4 major companies joined the legal battle in the favour of President Barrack Obama administration’s signature climate change principles that would limit emissions from the coal-fired power plants.
Mars – the Candy Company, Adobe – the Software maker, IKEA – the furniture giant, and Blue Cross Blue Shield – the insurance behemoth filed an amicus brief in the United States’ Court of Appeals in Washington in the support of Clean Power Plan, aiming to reduce the climate change-causing pollution.
The strategy would limit the carbon dioxide emissions from the power plants by 32% as compared to 2005 levels by 2030. 27 states & a group of oil companies are litigating Obama’s administration of violating its authority.
“(We) believe that the Clean Power Plan, when fully implemented, wouldn’t cause business harm to operations as large energy consumers and purchasers,” wrote the 4 companies in their submission to court.
“Swift & full implementation of Clean Power Plan will directly benefit the companies’ operations,’’ they added.
Devotees of the plan include 208 current & former members of Congress, along with 18 states.
In Feb, Supreme Court halted implementation of plan while the appeals court decides a lawsuit. The appeals court is planned to hear arguments in June.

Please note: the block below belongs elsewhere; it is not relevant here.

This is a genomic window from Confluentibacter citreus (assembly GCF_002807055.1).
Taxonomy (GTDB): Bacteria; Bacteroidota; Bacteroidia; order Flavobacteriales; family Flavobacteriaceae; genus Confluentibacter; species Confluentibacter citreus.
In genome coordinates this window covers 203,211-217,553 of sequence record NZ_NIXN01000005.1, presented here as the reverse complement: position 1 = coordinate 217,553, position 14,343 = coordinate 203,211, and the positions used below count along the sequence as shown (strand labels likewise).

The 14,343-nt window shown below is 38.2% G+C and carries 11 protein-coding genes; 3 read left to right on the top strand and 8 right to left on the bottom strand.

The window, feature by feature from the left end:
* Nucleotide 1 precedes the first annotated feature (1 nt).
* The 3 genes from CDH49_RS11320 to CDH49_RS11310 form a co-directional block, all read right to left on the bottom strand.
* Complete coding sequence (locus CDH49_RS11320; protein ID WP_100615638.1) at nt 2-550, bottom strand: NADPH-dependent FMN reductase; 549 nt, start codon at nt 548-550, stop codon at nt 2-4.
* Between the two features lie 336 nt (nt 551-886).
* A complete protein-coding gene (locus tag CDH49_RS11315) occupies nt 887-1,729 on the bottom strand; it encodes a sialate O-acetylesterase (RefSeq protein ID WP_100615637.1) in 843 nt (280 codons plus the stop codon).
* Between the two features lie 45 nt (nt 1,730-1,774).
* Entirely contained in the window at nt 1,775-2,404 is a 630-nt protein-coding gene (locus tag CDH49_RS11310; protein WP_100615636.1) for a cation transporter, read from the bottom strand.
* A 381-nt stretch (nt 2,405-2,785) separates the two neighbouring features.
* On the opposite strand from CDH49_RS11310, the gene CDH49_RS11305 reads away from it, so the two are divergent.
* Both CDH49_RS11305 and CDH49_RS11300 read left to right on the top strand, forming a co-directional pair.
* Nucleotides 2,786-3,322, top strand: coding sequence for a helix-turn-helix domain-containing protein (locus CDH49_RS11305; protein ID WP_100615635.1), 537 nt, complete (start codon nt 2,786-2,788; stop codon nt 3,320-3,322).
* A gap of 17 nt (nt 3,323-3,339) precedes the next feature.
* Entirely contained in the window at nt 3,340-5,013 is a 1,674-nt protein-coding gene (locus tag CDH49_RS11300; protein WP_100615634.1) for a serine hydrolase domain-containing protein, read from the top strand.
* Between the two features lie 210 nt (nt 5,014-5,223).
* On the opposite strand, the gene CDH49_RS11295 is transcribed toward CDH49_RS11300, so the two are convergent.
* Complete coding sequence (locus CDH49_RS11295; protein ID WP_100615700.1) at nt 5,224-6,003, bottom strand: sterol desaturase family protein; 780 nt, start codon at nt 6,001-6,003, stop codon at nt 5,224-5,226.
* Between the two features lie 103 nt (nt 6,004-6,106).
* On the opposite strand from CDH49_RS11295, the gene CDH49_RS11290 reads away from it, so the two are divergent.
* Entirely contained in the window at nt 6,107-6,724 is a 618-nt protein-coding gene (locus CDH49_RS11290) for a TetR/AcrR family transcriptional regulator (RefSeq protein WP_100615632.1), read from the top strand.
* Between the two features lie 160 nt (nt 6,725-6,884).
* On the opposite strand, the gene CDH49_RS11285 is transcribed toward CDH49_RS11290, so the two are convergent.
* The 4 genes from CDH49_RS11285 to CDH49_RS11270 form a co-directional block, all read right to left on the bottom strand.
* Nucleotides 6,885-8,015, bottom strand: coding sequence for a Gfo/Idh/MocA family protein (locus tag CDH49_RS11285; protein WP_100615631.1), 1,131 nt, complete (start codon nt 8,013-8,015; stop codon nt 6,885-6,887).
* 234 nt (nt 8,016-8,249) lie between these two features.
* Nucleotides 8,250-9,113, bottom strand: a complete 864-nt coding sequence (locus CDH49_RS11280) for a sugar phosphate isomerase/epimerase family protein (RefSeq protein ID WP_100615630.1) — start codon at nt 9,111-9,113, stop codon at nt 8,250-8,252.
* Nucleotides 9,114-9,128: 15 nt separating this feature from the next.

By taking a legitimate position in support of Clean Power Plan, the companies aim to demonstrate that the renewable energy makes financial sense.
Rob Olson, who is IKEA’s chief financial officer, had said that It becomes more practical & real when a company can demonstrate their value & the return they see in solutions that provide clean power.
“It makes true business sense across the board. It’s produced the return on investment that we need to see,” he added,
IKEA is on the track to offset all of its global power consumption with the renewable energy production in coming 4 years.
In July, the company said that it intends to spend 1.13 billion dollars on the clean power & steps to help developing countries to deal with the global warming issue. IKEA in 2014 had bought 83,000 acres of the Romanian forest in an effort to decrease the wood consumption in its furniture & to sustainably manage the woodlands where it harvests timber.
“We’re able to invest in this & have a positive business impact, as well as a positive environmental impact,” said Olson.